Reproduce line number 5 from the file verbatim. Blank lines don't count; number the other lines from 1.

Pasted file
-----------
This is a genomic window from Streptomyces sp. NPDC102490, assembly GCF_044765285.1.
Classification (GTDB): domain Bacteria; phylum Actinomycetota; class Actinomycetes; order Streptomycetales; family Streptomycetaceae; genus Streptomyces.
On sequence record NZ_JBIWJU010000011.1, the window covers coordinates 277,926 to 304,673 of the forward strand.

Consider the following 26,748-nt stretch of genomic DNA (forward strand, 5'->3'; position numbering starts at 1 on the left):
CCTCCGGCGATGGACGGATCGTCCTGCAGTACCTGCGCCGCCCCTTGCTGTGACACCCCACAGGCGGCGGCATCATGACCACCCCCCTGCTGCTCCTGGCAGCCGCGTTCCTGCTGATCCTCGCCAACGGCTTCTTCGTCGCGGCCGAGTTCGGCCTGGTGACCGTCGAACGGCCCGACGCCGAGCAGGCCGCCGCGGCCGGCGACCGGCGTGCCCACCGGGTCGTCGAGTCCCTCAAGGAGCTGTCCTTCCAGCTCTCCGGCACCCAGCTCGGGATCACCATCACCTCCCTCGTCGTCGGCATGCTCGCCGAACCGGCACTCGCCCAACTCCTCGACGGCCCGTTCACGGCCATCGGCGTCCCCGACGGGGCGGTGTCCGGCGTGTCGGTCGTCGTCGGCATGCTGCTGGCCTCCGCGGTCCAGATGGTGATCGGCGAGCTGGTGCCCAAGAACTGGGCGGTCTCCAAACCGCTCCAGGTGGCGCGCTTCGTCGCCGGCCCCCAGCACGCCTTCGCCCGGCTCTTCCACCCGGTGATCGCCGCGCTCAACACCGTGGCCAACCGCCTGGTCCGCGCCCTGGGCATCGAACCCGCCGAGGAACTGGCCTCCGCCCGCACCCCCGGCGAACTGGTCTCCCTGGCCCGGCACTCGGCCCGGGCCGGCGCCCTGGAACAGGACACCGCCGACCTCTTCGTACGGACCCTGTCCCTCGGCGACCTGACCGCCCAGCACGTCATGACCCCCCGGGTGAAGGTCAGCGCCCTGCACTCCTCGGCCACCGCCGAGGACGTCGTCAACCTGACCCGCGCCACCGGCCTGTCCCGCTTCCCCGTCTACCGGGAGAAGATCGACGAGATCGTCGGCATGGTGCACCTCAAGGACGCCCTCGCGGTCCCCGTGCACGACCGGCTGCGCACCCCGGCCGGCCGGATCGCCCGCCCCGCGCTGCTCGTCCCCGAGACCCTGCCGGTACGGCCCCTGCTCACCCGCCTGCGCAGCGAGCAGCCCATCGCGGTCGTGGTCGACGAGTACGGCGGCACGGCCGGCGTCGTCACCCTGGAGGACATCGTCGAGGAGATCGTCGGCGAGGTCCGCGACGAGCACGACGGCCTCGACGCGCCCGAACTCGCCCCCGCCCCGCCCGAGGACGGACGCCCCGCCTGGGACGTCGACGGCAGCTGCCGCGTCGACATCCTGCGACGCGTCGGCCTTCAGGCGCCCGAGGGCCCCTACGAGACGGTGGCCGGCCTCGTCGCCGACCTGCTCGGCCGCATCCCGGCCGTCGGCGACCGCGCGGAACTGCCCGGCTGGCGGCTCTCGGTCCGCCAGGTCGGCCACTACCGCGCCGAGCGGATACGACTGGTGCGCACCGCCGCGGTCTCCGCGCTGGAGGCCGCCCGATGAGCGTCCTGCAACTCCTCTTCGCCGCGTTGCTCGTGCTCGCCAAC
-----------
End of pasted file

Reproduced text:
CCTCCGGCGATGGACGGATCGTCCTGCAGTACCTGCGCCGCCCCTTGCTGTGACACCCCACAGGCGGCGGCATCATGACCACCCCCCTGCTGCTCCTGGCAGCCGCGTTCCTGCTGATCCTCGCCAACGGCTTCTTCGTCGCGGCCGAGTTCGGCCTGGTGACCGTCGAACGGCCCGACGCCGAGCAGGCCGCCGCGGCCGGCGACCGGCGTGCCCACCGGGTCGTCGAGTCCCTCAAGGAGCTGTCCTTCCAGCTCTCCGGCACCCAGCTCGGGATCACCATCACCTCCCTCGTCGTCGGCATGCTCGCCGAACCGGCACTCGCCCAACTCCTCGACGGCCCGTTCACGGCCATCGGCGTCCCCGACGGGGCGGTGTCCGGCGTGTCGGTCGTCGTCGGCATGCTGCTGGCCTCCGCGGTCCAGATGGTGATCGGCGAGCTGGTGCCCAAGAACTGGGCGGTCTCCAAACCGCTCCAGGTGGCGCGCTTCGTCGCCGGCCCCCAGCACGCCTTCGCCCGGCTCTTCCACCCGGTGATCGCCGCGCTCAACACCGTGGCCAACCGCCTGGTCCGCGCCCTGGGCATCGAACCCGCCGAGGAACTGGCCTCCGCCCGCACCCCCGGCGAACTGGTCTCCCTGGCCCGGCACTCGGCCCGGGCCGGCGCCCTGGAACAGGACACCGCCGACCTCTTCGTACGGACCCTGTCCCTCGGCGACCTGACCGCCCAGCACGTCATGACCCCCCGGGTGAAGGTCAGCGCCCTGCACTCCTCGGCCACCGCCGAGGACGTCGTCAACCTGACCCGCGCCACCGGCCTGTCCCGCTTCCCCGTCTACCGGGAGAAGATCGACGAGATCGTCGGCATGGTGCACCTCAAGGACGCCCTCGCGGTCCCCGTGCACGACCGGCTGCGCACCCCGGCCGGCCGGATCGCCCGCCCCGCGCTGCTCGTCCCCGAGACCCTGCCGGTACGGCCCCTGCTCACCCGCCTGCGCAGCGAGCAGCCCATCGCGGTCGTGGTCGACGAGTACGGCGGCACGGCCGGCGTCGTCACCCTGGAGGACATCGTCGAGGAGATCGTCGGCGAGGTCCGCGACGAGCACGACGGCCTCGACGCGCCCGAACTCGCCCCCGCCCCGCCCGAGGACGGACGCCCCGCCTGGGACGTCGACGGCAGCTGCCGCGTCGACATCCTGCGACGCGTCGGCCTTCAGGCGCCCGAGGGCCCCTACGAGACGGTGGCCGGCCTCGTCGCCGACCTGCTCGGCCGCATCCCGGCCGTCGGCGACCGCGCGGAACTGCCCGGCTGGCGGCTCTCGGTCCGCCAGGTCGGCCACTACCGCGCCGAGCGGATACGACTGGTGCGCACCGCCGCGGTCTCCGCGCTGGAGGCCGCCCGATGAGCGTCCTGCAACTCCTCTTCGCCGCGTTGCTCGTGCTCGCCAAC